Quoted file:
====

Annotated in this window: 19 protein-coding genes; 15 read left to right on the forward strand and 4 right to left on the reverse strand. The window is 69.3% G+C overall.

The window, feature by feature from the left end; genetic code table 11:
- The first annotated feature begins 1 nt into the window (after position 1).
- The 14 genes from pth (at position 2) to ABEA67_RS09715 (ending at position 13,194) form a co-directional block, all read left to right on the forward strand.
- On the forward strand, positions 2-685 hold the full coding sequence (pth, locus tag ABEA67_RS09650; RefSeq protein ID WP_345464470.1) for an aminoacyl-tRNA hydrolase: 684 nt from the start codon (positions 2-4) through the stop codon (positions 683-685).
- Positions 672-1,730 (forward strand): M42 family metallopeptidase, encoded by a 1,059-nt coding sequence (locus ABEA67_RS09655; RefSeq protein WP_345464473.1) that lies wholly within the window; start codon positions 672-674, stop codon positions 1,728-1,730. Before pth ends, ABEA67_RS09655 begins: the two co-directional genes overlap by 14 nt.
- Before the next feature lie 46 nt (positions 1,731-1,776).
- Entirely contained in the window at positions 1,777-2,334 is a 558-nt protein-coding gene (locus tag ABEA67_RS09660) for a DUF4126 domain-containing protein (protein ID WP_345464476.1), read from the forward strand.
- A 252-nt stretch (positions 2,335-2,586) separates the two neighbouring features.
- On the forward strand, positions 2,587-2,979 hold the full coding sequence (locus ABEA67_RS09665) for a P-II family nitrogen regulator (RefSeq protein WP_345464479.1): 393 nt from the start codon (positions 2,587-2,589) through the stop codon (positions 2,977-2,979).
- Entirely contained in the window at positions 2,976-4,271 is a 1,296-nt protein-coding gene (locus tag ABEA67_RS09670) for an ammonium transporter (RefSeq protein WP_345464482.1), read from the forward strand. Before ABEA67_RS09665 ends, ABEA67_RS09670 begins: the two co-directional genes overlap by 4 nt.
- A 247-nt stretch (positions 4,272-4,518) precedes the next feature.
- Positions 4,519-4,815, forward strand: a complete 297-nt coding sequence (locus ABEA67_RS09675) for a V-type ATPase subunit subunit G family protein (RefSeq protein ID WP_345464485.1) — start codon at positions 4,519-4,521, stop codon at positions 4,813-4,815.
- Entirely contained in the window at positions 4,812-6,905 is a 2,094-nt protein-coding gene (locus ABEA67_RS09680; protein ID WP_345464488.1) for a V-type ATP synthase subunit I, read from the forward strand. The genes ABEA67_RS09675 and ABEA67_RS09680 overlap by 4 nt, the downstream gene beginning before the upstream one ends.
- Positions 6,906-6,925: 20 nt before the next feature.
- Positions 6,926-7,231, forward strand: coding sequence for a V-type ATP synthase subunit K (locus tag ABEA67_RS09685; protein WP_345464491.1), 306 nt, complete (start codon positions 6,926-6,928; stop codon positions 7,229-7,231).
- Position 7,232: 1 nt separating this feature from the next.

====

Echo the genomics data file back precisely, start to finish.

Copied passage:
Annotated in this window: 19 protein-coding genes; 15 read left to right on the forward strand and 4 right to left on the reverse strand. The window is 69.3% G+C overall.

The window, feature by feature from the left end; genetic code table 11:
- The first annotated feature begins 1 nt into the window (after position 1).
- The 14 genes from pth (at position 2) to ABEA67_RS09715 (ending at position 13,194) form a co-directional block, all read left to right on the forward strand.
- On the forward strand, positions 2-685 hold the full coding sequence (pth, locus tag ABEA67_RS09650; RefSeq protein ID WP_345464470.1) for an aminoacyl-tRNA hydrolase: 684 nt from the start codon (positions 2-4) through the stop codon (positions 683-685).
- Positions 672-1,730 (forward strand): M42 family metallopeptidase, encoded by a 1,059-nt coding sequence (locus ABEA67_RS09655; RefSeq protein WP_345464473.1) that lies wholly within the window; start codon positions 672-674, stop codon positions 1,728-1,730. Before pth ends, ABEA67_RS09655 begins: the two co-directional genes overlap by 14 nt.
- Before the next feature lie 46 nt (positions 1,731-1,776).
- Entirely contained in the window at positions 1,777-2,334 is a 558-nt protein-coding gene (locus tag ABEA67_RS09660) for a DUF4126 domain-containing protein (protein ID WP_345464476.1), read from the forward strand.
- A 252-nt stretch (positions 2,335-2,586) separates the two neighbouring features.
- On the forward strand, positions 2,587-2,979 hold the full coding sequence (locus ABEA67_RS09665) for a P-II family nitrogen regulator (RefSeq protein WP_345464479.1): 393 nt from the start codon (positions 2,587-2,589) through the stop codon (positions 2,977-2,979).
- Entirely contained in the window at positions 2,976-4,271 is a 1,296-nt protein-coding gene (locus tag ABEA67_RS09670) for an ammonium transporter (RefSeq protein WP_345464482.1), read from the forward strand. Before ABEA67_RS09665 ends, ABEA67_RS09670 begins: the two co-directional genes overlap by 4 nt.
- A 247-nt stretch (positions 4,272-4,518) precedes the next feature.
- Positions 4,519-4,815, forward strand: a complete 297-nt coding sequence (locus ABEA67_RS09675) for a V-type ATPase subunit subunit G family protein (RefSeq protein ID WP_345464485.1) — start codon at positions 4,519-4,521, stop codon at positions 4,813-4,815.
- Entirely contained in the window at positions 4,812-6,905 is a 2,094-nt protein-coding gene (locus ABEA67_RS09680; protein ID WP_345464488.1) for a V-type ATP synthase subunit I, read from the forward strand. The genes ABEA67_RS09675 and ABEA67_RS09680 overlap by 4 nt, the downstream gene beginning before the upstream one ends.
- Positions 6,906-6,925: 20 nt before the next feature.
- Positions 6,926-7,231, forward strand: coding sequence for a V-type ATP synthase subunit K (locus tag ABEA67_RS09685; protein WP_345464491.1), 306 nt, complete (start codon positions 6,926-6,928; stop codon positions 7,229-7,231).
- Position 7,232: 1 nt separating this feature from the next.